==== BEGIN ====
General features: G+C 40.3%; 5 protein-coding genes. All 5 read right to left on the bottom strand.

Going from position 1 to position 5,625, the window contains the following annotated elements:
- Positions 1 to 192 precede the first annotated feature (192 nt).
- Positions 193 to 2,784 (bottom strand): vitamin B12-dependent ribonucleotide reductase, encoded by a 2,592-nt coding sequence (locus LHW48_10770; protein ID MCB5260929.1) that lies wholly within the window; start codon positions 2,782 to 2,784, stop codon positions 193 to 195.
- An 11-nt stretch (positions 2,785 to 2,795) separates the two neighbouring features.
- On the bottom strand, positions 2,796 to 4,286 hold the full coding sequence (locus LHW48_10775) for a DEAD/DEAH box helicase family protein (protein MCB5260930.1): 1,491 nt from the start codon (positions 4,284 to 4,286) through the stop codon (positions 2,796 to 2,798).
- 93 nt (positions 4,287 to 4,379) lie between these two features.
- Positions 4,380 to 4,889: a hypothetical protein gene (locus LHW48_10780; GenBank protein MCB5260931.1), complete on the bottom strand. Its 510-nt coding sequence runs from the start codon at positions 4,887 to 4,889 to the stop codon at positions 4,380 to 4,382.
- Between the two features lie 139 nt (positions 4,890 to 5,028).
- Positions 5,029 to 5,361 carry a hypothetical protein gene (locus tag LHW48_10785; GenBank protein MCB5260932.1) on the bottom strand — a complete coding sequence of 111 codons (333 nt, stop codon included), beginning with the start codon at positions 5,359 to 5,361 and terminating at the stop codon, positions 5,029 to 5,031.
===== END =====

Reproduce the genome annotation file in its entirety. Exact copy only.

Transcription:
General features: G+C 40.3%; 5 protein-coding genes. All 5 read right to left on the bottom strand.

Going from position 1 to position 5,625, the window contains the following annotated elements:
- Positions 1 to 192 precede the first annotated feature (192 nt).
- Positions 193 to 2,784 (bottom strand): vitamin B12-dependent ribonucleotide reductase, encoded by a 2,592-nt coding sequence (locus LHW48_10770; protein ID MCB5260929.1) that lies wholly within the window; start codon positions 2,782 to 2,784, stop codon positions 193 to 195.
- An 11-nt stretch (positions 2,785 to 2,795) separates the two neighbouring features.
- On the bottom strand, positions 2,796 to 4,286 hold the full coding sequence (locus LHW48_10775) for a DEAD/DEAH box helicase family protein (protein MCB5260930.1): 1,491 nt from the start codon (positions 4,284 to 4,286) through the stop codon (positions 2,796 to 2,798).
- 93 nt (positions 4,287 to 4,379) lie between these two features.
- Positions 4,380 to 4,889: a hypothetical protein gene (locus LHW48_10780; GenBank protein MCB5260931.1), complete on the bottom strand. Its 510-nt coding sequence runs from the start codon at positions 4,887 to 4,889 to the stop codon at positions 4,380 to 4,382.
- Between the two features lie 139 nt (positions 4,890 to 5,028).
- Positions 5,029 to 5,361 carry a hypothetical protein gene (locus tag LHW48_10785; GenBank protein MCB5260932.1) on the bottom strand — a complete coding sequence of 111 codons (333 nt, stop codon included), beginning with the start codon at positions 5,359 to 5,361 and terminating at the stop codon, positions 5,029 to 5,031.